Guest Blog by Luke Bouvier, PhD
On January 7, 2013, the U.S. Supreme Court declined to review Sherley vs. Sebelius, which effectively ends the legal challenge to the 2009 NIH Stem Cell Funding Guidelines. The Guidelines, which allow funding of most stem cell research, were challenged by two researchers who work with adult stem cells, James Sherley and Theresa Deisher, as a violation of U.S. law, which prohibits the NIH from funding research in which human embryos are destroyed. In 2010, a federal judge blocked the 2009 Guidelines, but the U.S. Court of Appeals for the District of Columbia Circuit reversed that decision in August of 2012, deferring to the NIH’s judgment that it could fund research on stem cells from embryos that are not actually destroyed during the research. The Supreme Court’s refusal to take up the case effectively upholds the Appeals Court decision and lifts the cloud of uncertainty over future stem cell research funding.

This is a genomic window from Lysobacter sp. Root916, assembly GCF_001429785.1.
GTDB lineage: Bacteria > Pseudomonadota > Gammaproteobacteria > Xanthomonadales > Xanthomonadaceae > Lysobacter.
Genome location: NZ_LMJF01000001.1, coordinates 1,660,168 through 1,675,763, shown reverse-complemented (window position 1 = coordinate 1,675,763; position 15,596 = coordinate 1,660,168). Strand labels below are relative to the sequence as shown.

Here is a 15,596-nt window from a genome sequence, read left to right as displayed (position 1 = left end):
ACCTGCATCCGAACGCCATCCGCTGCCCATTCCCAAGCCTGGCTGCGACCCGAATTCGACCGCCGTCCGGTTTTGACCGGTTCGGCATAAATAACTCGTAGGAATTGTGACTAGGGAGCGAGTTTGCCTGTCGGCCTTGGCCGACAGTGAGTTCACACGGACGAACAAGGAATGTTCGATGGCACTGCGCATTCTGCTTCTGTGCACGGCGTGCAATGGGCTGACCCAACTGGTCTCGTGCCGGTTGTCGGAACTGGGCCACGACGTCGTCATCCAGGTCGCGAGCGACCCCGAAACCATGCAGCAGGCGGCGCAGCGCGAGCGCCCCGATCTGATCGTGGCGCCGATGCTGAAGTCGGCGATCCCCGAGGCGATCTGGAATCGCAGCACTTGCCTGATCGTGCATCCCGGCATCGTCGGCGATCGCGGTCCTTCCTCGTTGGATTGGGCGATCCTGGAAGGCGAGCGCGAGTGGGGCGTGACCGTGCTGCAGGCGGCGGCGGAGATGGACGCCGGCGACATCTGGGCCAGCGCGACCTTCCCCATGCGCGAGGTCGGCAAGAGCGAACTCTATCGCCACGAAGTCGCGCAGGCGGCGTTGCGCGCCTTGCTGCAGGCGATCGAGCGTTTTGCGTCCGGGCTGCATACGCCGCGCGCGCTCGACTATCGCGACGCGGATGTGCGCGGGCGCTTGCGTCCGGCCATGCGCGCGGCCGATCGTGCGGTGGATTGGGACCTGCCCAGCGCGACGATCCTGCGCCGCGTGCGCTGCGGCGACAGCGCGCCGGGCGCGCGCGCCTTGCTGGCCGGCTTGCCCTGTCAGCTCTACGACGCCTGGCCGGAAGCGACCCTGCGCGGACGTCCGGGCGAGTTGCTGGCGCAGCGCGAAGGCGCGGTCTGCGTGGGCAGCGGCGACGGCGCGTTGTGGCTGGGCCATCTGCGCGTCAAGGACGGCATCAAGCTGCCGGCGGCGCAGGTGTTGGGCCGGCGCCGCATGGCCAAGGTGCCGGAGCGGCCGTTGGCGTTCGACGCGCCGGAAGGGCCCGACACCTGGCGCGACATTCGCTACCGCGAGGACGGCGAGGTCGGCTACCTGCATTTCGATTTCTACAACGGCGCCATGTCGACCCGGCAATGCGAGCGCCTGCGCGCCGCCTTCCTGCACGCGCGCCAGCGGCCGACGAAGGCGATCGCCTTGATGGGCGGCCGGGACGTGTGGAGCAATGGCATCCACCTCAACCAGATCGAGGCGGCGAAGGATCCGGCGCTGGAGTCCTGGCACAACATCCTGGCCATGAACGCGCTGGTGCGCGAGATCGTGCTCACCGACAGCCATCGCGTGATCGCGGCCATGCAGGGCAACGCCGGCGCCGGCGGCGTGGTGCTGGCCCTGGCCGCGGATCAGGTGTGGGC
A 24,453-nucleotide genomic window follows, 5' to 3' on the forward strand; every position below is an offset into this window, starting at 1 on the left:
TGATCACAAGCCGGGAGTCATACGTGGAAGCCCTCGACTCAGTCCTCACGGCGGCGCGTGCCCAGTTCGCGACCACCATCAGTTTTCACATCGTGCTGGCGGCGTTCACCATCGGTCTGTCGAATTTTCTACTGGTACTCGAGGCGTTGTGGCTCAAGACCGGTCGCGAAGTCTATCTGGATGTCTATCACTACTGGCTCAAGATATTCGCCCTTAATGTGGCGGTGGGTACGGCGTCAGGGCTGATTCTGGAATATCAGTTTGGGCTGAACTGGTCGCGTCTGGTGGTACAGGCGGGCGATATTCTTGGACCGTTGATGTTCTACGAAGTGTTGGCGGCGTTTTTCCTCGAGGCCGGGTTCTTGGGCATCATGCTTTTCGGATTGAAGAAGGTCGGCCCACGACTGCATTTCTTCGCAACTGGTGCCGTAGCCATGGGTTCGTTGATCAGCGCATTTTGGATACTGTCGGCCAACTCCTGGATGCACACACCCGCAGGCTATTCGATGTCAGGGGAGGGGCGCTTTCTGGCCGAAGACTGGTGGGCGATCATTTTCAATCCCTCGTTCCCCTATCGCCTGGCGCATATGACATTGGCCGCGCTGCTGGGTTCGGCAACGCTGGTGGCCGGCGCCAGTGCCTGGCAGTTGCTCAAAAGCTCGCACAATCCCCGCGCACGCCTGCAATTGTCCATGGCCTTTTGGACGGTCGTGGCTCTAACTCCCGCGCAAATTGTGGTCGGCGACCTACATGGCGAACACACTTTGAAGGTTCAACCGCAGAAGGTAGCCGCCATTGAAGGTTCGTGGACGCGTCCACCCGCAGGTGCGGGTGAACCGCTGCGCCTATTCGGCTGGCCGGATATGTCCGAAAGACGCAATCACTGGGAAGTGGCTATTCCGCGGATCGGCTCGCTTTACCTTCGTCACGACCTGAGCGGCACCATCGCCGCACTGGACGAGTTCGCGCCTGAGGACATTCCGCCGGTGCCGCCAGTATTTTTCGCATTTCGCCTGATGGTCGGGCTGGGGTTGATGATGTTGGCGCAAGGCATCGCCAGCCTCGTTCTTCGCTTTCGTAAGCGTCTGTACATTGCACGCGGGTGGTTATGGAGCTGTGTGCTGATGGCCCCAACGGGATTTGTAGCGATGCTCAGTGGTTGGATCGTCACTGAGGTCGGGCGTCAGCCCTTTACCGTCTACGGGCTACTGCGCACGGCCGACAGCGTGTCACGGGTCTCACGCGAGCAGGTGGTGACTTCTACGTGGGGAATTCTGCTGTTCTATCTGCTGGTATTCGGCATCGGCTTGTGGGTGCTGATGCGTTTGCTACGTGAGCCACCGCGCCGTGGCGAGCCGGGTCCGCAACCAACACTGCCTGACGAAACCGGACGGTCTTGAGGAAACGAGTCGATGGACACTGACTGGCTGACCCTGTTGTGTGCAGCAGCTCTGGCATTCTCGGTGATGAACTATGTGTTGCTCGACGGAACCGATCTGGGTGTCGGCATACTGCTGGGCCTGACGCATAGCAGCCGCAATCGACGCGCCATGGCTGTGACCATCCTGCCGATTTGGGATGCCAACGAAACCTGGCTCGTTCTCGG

NIH Director Francis Collins welcomed the decision, stating that “patients and their families who look forward to new therapies to replace cells lost by disease or injury, or who may benefit from new drugs identified by screening using stem cells, should be reassured that NIH will continue supporting this promising research.” Likewise, Amy Comstock Rick, president of the Coalition for the Advancement of Medical Research, greeted the Court’s decision as “a victory for scientists, patients, and the entire biomedical research community,” noting that the NIH currently lists 198 stem cell lines on its registry, up from 21 in early 2009 when the NIH first implemented President Obama’s executive order lifting President Bush’s ban on funding for all but the most limited stem cell research. Bernard Siegel, spokesperson for the Stem Cell Action Coalition and Executive Director of the Genetics Policy Institute (GPI), applauded the decision as “a major victory for scientifically and ethically responsible innovative research” adding that while the legal challenge to the NIH’s 2009 guidelines is now over, “we must remain vigilant against threats at state and other policy-making levels.”